In September 2021, the Superior Court of Justice in Rahman v Cannon Design Architecture Inc. (“Rahman”) upheld the “just cause” termination provision in an employment contract. This decision provided employers with hope that courts may shift from the rigid and strict interpretation of employment contracts that has arisen since the Court of Appeal’s decision in Waksdale v Swegon North America Inc. (“Waksdale”).
However, the Court of Appeal for Ontario (“ONCA”) has now overturned the Superior Court of Justice’s decision in Rahman, finding that the “just cause” provision in the employment contract contravened the Employment Standards Act, 2000 (the “ESA”). The provision permitted the employer to terminate employment without providing notice or pay in lieu in circumstances broader than the statutory standards of “willful misconduct, disobedience, or willful neglect of duty.”
For more information on the Court’s approach in analyzing employment termination provisions since Waksdale, see our summaries of the decisions in Rahman, Perretta v Rand A Technology Corporation, Livshin v The Clinic Network Canada Inc., and Campbell-Givons v Humber River Hospital.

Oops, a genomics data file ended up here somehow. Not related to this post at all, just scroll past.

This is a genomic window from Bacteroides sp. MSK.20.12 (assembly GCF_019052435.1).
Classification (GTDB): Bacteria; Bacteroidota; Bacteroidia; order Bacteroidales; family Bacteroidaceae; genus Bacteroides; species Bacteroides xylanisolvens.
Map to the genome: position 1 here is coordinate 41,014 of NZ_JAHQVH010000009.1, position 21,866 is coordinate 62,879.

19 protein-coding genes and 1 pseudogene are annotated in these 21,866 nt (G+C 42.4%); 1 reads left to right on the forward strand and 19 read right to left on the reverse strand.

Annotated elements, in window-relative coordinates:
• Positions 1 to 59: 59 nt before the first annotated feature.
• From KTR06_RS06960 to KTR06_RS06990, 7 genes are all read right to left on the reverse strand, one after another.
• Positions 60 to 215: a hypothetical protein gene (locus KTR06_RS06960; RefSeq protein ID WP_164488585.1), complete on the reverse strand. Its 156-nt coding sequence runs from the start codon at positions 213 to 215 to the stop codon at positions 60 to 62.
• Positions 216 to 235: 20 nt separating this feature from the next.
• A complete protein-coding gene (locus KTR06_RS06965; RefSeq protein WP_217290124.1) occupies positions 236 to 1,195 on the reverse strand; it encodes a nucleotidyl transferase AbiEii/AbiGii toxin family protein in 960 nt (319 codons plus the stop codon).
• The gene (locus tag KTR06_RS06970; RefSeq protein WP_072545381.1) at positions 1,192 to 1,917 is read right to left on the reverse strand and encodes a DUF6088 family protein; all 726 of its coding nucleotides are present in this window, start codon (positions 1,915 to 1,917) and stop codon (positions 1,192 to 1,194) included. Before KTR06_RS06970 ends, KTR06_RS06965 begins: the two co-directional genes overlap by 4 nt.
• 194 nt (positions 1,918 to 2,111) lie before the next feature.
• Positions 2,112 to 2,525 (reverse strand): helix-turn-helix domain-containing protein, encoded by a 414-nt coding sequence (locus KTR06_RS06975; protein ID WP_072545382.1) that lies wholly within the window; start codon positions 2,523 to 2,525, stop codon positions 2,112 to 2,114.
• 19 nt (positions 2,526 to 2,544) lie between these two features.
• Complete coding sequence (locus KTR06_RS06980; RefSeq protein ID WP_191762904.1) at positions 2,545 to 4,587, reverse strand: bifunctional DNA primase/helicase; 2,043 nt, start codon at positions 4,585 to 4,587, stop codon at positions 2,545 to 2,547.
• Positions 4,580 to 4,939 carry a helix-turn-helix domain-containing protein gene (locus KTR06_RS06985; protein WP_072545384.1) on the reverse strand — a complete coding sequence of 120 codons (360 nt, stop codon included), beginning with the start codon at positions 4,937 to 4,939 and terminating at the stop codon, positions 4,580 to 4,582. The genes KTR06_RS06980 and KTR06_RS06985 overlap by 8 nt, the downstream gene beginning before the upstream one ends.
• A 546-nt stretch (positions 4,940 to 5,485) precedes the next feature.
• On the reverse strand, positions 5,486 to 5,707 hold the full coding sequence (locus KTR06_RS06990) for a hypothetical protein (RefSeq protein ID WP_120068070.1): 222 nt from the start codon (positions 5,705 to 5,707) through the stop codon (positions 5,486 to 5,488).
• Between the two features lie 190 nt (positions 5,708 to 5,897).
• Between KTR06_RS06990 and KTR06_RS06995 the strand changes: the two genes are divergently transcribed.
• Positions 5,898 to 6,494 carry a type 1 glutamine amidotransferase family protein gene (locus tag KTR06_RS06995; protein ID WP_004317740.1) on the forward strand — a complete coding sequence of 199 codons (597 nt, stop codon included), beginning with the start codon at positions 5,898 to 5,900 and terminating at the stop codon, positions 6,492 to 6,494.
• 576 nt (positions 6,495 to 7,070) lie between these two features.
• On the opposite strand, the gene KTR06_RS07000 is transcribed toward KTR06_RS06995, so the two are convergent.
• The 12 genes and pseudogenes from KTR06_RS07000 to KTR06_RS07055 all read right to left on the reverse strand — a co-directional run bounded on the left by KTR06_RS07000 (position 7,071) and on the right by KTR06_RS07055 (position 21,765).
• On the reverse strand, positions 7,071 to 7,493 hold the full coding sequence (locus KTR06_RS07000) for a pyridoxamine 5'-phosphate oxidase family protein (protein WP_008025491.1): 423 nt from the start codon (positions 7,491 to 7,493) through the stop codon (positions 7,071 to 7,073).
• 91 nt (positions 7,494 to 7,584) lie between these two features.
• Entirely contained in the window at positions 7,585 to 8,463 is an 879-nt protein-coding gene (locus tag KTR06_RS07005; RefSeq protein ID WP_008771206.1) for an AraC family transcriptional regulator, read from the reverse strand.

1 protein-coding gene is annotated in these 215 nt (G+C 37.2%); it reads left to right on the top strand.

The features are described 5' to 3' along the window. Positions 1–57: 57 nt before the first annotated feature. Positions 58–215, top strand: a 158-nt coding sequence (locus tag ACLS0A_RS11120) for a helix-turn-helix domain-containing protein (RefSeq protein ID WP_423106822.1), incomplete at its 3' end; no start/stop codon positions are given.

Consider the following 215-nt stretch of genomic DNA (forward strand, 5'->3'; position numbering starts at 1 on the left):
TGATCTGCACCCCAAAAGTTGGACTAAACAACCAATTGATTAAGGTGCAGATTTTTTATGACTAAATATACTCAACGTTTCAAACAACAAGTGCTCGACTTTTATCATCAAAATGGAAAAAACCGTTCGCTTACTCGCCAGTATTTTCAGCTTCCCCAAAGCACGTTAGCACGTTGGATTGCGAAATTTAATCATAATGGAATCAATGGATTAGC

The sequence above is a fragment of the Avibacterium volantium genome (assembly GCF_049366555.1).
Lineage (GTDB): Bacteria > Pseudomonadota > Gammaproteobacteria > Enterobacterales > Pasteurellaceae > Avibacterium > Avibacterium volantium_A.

The plaintiff, Farah Rahman, was employed by Cannon Design Architecture Inc. (“CDAI”) as a Senior Architect Principal and Office Practice Leader. After being employed for four years, she was dismissed from employment and provided with four weeks of her base salary, in accordance with her contractual and statutory entitlements.
Rahman sued for wrongful dismissal and, on a summary judgment motion, asked the Court to determine: (1) whether the termination provision in her employment contract was enforceable; and (2) that the three defendants — CDAI, Cannon Design Ltd., and The Cannon Corporation — were her common employers.
The plaintiff’s main challenge to the termination provision in her employment contract was that the just cause provision permitted termination without notice in circumstances beyond those permitted by the ESA, contrary to the Court’s decision in Waksdale.
Ultimately, the Superior Court of Justice found the termination provision in the parties’ employment contract was enforceable. The motion judge also held that Rahman was employed by only CDAI. Rahman appealed the Superior Court of Justice’s decision.